[ann] CGI Link Checker 0.1

Discussion in 'Python' started by Adayapalam Appaiah Kumaraswamy, Jul 13, 2004.

  1. Dear Python users,
    I am new to Python. As I learnt a bit more on coding in Python, I
    decided to try out a simple project: to write a CGI script in Python to
    check links on a single HTML page on the web. Although I am just a hobby
    programmer, I thought I could show it to others and ask for their
    comments and suggestions. It is my first CGI script as well as my first
    Python application, so you might find the coding immature. Please do
    correct me wherever necessary.

    I looked about around the net, but found only a few link-checking
    details related to Python. So, I thought I could write a no-frills one
    myself.

    BTW the W3C Link Checker is written in Perl. I don't know Perl, so I
    couldn't look at it for ideas.

    I had to face the following problems:

    1.Delayed responses for large pages: I worked around this by flushing
    sys.stdout after every three links checked; that might lead to
    inefficiency, but it does throw the results three at a time to the
    impatient user. Otherwise, the Python interpreter would wait until the
    output buffer is filled till dumping it to the web server's output.

    2.Slow: I don't know how to make the script perform better. I've tried
    to look into the code to make it run faster, but I couldn't do so. Also,
    I think the hosting server's bandwidth may contribute to this. Still,
    it takes only about 5 to 10 seconds more than the W3C validator for very
    large pages, and 2 to 3 seconds more for smaller ones. Your results may
    vary, I'd love to know.

    3.HTML parsing: I have made no attempt to (and I do not propose to)
    check pages with incorrect HTML/XHTML. This means that if the Python
    HTMLParser fails, my script exits gracefully. An example of invalid HTML
    is http://www.yahoo.com/.

    Finally, since this is my first Python program, I might not have
    properly adapted to the style of programming experienced Python users
    may be accustomed to. So, I request you to please correct me in this
    regard as well.

    In all, it was an good experience, and gave me more than a glimpse of
    the power offered by Python.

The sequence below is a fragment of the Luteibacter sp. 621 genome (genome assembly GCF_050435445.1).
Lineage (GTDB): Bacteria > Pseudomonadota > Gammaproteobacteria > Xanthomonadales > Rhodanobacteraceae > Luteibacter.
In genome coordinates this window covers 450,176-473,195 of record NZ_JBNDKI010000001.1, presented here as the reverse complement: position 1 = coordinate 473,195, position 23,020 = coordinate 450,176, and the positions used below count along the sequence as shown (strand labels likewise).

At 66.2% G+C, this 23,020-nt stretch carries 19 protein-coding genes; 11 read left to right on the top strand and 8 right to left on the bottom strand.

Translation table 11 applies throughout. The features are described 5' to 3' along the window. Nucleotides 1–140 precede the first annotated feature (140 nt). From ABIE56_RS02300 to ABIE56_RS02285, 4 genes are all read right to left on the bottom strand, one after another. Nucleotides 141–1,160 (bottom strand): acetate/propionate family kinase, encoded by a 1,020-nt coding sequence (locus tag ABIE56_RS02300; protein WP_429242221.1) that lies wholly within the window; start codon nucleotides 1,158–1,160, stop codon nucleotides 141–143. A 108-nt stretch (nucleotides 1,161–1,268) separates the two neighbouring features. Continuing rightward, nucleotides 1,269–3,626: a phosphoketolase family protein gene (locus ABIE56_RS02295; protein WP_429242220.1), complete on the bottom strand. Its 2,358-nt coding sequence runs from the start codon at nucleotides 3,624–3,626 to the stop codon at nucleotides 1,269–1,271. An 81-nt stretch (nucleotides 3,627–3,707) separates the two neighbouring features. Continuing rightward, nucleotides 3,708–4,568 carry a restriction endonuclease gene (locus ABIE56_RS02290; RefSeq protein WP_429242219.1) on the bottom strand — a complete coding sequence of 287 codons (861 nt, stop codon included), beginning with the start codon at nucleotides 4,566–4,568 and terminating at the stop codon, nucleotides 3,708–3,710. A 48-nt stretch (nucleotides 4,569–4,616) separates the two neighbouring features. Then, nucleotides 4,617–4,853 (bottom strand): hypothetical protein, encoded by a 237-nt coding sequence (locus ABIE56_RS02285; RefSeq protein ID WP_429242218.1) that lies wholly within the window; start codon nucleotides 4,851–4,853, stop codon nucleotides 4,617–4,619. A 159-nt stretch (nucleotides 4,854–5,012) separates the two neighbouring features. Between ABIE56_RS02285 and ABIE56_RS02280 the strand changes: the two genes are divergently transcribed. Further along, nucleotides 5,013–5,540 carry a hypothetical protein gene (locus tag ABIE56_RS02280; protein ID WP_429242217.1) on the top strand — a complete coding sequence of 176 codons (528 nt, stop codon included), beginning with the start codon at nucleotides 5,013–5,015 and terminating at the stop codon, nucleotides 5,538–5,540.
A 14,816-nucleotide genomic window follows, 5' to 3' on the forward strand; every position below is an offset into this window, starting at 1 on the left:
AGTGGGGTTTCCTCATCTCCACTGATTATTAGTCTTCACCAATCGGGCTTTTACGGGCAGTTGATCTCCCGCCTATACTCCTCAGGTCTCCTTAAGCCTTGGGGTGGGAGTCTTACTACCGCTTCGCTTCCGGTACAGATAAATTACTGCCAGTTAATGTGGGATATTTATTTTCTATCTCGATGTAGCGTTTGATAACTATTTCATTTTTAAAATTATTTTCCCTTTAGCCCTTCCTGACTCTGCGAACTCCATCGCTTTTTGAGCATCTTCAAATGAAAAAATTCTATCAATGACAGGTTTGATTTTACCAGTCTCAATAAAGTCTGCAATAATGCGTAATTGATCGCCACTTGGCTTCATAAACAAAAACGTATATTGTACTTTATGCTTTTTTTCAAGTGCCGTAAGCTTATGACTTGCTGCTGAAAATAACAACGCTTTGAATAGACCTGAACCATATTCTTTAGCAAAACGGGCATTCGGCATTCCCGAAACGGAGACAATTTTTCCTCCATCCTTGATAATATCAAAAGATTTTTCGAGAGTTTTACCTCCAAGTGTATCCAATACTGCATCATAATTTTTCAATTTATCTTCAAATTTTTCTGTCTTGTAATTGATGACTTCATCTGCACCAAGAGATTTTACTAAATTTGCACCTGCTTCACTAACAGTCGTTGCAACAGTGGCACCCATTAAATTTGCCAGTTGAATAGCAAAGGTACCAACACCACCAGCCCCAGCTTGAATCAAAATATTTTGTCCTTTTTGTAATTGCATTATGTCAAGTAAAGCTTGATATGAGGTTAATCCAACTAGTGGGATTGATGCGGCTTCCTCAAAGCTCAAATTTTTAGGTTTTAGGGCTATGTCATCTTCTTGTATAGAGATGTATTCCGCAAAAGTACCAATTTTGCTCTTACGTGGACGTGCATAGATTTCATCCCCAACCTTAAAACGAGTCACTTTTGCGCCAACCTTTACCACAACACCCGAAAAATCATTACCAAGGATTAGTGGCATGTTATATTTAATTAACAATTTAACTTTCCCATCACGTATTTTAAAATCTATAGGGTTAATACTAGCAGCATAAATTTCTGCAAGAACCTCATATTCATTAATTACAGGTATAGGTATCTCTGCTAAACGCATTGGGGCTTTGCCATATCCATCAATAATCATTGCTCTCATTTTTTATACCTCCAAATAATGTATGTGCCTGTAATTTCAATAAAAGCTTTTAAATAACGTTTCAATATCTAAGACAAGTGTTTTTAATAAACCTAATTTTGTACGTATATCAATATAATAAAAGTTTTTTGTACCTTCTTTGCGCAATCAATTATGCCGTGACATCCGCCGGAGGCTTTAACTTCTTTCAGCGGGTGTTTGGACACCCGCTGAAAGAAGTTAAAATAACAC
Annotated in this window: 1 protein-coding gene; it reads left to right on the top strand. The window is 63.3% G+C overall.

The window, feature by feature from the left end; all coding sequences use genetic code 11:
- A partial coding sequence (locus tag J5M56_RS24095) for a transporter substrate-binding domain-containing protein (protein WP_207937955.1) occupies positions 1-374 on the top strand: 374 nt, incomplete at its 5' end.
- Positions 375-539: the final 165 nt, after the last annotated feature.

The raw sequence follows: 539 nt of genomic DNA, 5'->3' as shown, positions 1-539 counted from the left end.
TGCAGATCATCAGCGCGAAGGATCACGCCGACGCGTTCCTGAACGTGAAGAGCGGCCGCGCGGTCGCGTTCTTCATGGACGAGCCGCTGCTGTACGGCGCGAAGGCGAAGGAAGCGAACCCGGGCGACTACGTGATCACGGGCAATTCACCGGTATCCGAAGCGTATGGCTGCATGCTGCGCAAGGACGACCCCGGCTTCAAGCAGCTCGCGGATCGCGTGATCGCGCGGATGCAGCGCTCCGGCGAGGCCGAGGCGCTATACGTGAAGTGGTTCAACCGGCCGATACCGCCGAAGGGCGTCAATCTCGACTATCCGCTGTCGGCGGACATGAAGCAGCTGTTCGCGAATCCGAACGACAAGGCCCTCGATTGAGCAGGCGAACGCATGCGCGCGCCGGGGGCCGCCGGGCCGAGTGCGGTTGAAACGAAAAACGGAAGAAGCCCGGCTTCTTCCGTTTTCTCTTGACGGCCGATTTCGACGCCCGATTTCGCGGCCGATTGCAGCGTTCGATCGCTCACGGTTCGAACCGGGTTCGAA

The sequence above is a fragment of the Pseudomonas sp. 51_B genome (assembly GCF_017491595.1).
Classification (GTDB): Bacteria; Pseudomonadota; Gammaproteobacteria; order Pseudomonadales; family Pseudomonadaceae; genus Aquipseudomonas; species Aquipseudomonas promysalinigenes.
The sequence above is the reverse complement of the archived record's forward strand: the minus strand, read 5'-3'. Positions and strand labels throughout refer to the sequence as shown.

Please read the instructions on the page before entering your URL to
    test the script. Remember to enter the link as http:// and don't forget
    to add the slash (/) for those links which and in a directory, like

    http://myserver/my/dir/

    You can spawn the script from:

    http://kumar.travisbsd.org/pyprogs/example.html

    Personally, I have tried the following sites with this script:
    http://www.w3.org/ - Works 100% perfect.
    http://www.yahoo.com/ - Invalid HTML. Exits gracefully.

    Source code only (meaning without the fancy images and CSS I have used):
    http://kumar.travisbsd.org/pyprogs/cgilink.txt

    If you want to try hosting the script on your own server, get this and
    see the README (This includes all the images and fancy CSS):
    http://kumar.travisbsd.org/pyprogs/cgilink-0.1.tar.gz

    Thank you.
    Kumar

    --
    Adayapalam Appaiah Kumaraswamy
    (Kumar Appaiah)

    Web: http://www.ee.iitm.ac.in/~ee03b091/
     
    Adayapalam Appaiah Kumaraswamy, Jul 13, 2004
    #1
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  2. On Tue, 13 Jul 2004, Adayapalam Appaiah Kumaraswamy wrote:

    > Dear Python users,
    > I am new to Python. As I learnt a bit more on coding in Python, I
    > decided to try out a simple project: to write a CGI script in Python to
    > check links on a single HTML page on the web. Although I am just a hobby
    > programmer, I thought I could show it to others and ask for their
    > comments and suggestions. It is my first CGI script as well as my first
    > Python application, so you might find the coding immature. Please do
    > correct me wherever necessary.


    First off, good job for a first script! The interface looks very
    professional, and your code is very clean.

    > I had to face the following problems:
    >
    > 1.Delayed responses for large pages: I worked around this by flushing